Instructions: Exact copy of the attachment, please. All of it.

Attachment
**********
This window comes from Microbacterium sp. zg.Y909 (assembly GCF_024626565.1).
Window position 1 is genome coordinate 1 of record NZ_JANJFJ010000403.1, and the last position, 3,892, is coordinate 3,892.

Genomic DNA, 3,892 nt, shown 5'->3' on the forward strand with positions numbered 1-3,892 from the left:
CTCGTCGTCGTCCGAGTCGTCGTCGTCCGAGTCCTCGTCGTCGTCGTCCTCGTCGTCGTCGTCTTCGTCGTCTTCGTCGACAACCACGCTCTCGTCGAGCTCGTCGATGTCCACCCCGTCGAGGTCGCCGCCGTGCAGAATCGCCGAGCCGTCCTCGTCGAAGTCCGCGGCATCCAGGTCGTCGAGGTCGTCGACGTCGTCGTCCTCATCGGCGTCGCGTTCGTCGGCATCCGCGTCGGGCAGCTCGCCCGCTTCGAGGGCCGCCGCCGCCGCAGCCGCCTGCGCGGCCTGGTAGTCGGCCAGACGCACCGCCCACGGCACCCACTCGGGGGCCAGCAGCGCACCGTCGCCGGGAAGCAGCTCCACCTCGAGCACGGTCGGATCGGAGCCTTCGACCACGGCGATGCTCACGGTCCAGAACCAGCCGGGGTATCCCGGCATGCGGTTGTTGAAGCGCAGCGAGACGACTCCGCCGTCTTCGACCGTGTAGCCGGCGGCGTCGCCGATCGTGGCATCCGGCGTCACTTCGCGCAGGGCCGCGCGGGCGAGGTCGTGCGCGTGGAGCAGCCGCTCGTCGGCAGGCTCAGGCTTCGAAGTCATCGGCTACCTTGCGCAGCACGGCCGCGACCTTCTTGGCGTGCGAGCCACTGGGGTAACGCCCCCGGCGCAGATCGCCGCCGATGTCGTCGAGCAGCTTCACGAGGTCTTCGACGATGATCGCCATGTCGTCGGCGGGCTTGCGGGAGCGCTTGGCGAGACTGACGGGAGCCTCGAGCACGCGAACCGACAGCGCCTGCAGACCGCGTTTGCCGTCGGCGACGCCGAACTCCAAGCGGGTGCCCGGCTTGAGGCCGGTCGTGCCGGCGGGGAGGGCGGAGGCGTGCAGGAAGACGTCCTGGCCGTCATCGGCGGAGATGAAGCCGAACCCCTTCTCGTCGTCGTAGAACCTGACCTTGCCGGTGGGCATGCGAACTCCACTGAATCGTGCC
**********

This window comes from Microbacterium sp. zg.Y909 (assembly GCF_024626565.1).
Window position 1 is genome coordinate 1 of record NZ_JANJFJ010000403.1, and the last position, 3,892, is coordinate 3,892.

Genomic DNA, 3,892 nt, shown 5'->3' on the forward strand with positions numbered 1-3,892 from the left:
CTCGTCGTCGTCCGAGTCGTCGTCGTCCGAGTCCTCGTCGTCGTCGTCCTCGTCGTCGTCGTCTTCGTCGTCTTCGTCGACAACCACGCTCTCGTCGAGCTCGTCGATGTCCACCCCGTCGAGGTCGCCGCCGTGCAGAATCGCCGAGCCGTCCTCGTCGAAGTCCGCGGCATCCAGGTCGTCGAGGTCGTCGACGTCGTCGTCCTCATCGGCGTCGCGTTCGTCGGCATCCGCGTCGGGCAGCTCGCCCGCTTCGAGGGCCGCCGCCGCCGCAGCCGCCTGCGCGGCCTGGTAGTCGGCCAGACGCACCGCCCACGGCACCCACTCGGGGGCCAGCAGCGCACCGTCGCCGGGAAGCAGCTCCACCTCGAGCACGGTCGGATCGGAGCCTTCGACCACGGCGATGCTCACGGTCCAGAACCAGCCGGGGTATCCCGGCATGCGGTTGTTGAAGCGCAGCGAGACGACTCCGCCGTCTTCGACCGTGTAGCCGGCGGCGTCGCCGATCGTGGCATCCGGCGTCACTTCGCGCAGGGCCGCGCGGGCGAGGTCGTGCGCGTGGAGCAGCCGCTCGTCGGCAGGCTCAGGCTTCGAAGTCATCGGCTACCTTGCGCAGCACGGCCGCGACCTTCTTGGCGTGCGAGCCACTGGGGTAACGCCCCCGGCGCAGATCGCCGCCGATGTCGTCGAGCAGCTTCACGAGGTCTTCGACGATGATCGCCATGTCGTCGGCGGGCTTGCGGGAGCGCTTGGCGAGACTGACGGGAGCCTCGAGCACGCGAACCGACAGCGCCTGCAGACCGCGTTTGCCGTCGGCGACGCCGAACTCCAAGCGGGTGCCCGGCTTGAGGCCGGTCGTGCCGGCGGGGAGGGCGGAGGCGTGCAGGAAGACGTCCTGGCCGTCATCGGCGGAGATGAAGCCGAACCCCTTCTCGTCGTCGTAGAACCTGACCTTGCCGGTGGGCATGCGAACTCCACTGAATCGTGCC